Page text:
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Evans v. Colvin

United States District Court, C.D. Illinois, Rock Island Division

November 7, 2016


          ORDER AND OPINION[1]

          Jonathan E. Hawley U.S. MAGISTRATE JUDGE.

         The Defendant-Commissioner denied the Plaintiff, Bruce Evans, disability and disability insurance benefits, which he alleged began on May 23, 2013. Evans now appeals that denial, and, for the reasons set forth, infra, this Court REVERSES the decision of the Commissioner, GRANTS Evans's Motion for Summary Judgment (D. 10)[2], DENIES the Commissioner's Motion for Summary Affirmance (D. 15), and REMANDS for further proceedings consistent with this Order and Opinion.

         Evans, a veteran of the war in Iraq, was in the Army from 2002 to 2005, and he served a tour in Iraq in 2003. The Veterans Administration (VA), using its own regulations, rated Evans as 90% disabled. The Administrate Law Judge ("ALJ"), who denied Evans disability and disability insurance benefits in his decision, found that Evans had severe impairments of Post-Traumatic Stress Disorder ("PTSD"), lumbar degenerative disease, and a history of recurrent right ankle sprain. However, the ALJ concluded that notwithstanding these severe impairments, Evans was capable of performing sedentary, full-time work, but with the following limitations to account for his PTSD:

Due to problems with social interaction, he would do best in a socially restricted setting; considering this, any work must not require close sustained interaction with others, including supervisors and coworkers. Any work must not require more than ordinary or routine changes in work setting or duties.

(Tr. 29).

         The focus of Evans's arguments before this Court is the ALJ's evaluation of his PTSD, rather than his physical impairments. This Court will therefore limit its discussion to that issue as well. Specifically, Evans argues that the ALJ failed to properly weigh the medical opinion evidence of his treating psychologist, Howard Levine, Ph.D., or that of Nurse Practitioner Nancy Wolverton ("NP Wolverton") and, having failed to properly weigh those opinions, consequently also improperly weighed Evans's own credibility.

         Dr. Levine, who treated Evans for his PTSD since May of 2012, completed a Mental Impairment Questionnaire summarizing Evans's conditions on August 27, 2014. The doctor diagnosed PTSD and found Evans' had GAF score of 58. Dr. Levine opined that Evans was not a malingerer, and the signs and symptoms of his PTSD included an irritable and labile affect, hostility or irritability, anger, aggressive ideation, adversarial thoughts, difficulty concentrating, easy distractibility, intrusive recollections of a traumatic experience, persistent irrational fears, vigilance and scanning, impulsive behavior, intense and unstable interpersonal relationships, psychomotor agitation, social withdrawal or isolation, perceived danger or risks without evidence, and initial and middle insomnia. In Dr. Levine's opinion, Evans's most frequent or severe symptoms were anger, adversarial thoughts, frequent conflicts with others because of overreaction to risks without evidence, social withdrawal, aggressive behavior, verbal confrontation, and generalized inability to successfully work with others. In support of his diagnoses and assessment, Dr. Levine cited to three years of professional contact with Evans, as well as the results of a compensation and pension examination, and a PCL-S score of 75. Dr. Levine also opined that Evans experiences episodes of decompensation or deterioration in work or work like settings, evidenced by the loss of several jobs due to PTSD inspired irritability and anger, and his withdrawal from college courses secondary to inability to work with faculty and other students. Dr. Levine noted that the symptoms and limitations detailed in the questionnaire were present since May 1, 2013.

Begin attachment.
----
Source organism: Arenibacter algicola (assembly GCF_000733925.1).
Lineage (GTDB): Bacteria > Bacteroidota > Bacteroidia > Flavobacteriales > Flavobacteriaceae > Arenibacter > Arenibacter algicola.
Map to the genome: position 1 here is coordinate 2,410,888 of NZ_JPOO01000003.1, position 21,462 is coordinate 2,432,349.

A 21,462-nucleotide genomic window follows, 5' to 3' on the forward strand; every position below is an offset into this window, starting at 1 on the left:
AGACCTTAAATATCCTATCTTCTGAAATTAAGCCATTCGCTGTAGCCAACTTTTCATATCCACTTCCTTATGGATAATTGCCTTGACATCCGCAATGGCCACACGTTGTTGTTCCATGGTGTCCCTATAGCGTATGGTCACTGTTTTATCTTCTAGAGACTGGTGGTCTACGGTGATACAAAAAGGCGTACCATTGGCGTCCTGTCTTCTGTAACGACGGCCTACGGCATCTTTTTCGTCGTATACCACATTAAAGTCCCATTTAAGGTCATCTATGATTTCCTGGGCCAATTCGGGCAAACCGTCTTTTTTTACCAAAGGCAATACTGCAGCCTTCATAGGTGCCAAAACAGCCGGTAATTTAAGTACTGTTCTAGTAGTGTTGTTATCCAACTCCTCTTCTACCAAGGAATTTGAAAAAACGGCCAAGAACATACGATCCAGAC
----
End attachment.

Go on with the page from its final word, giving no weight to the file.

Regarding Evans's functional ability, Dr. Levine opined that Evans is markedly limited in:

• the ability to perform activities within a schedule and consistently be punctual;
• working in coordination with or near others without being distracted by them;
• completing a workday without interruptions from psychological symptoms;
• interacting appropriately with the public;
• accepting instructions and respond appropriately to criticism from supervisors; and
• getting along with coworkers or peers without distracting them.

         In addition to these marked limitations, Dr. Levine opined that Evans is ...

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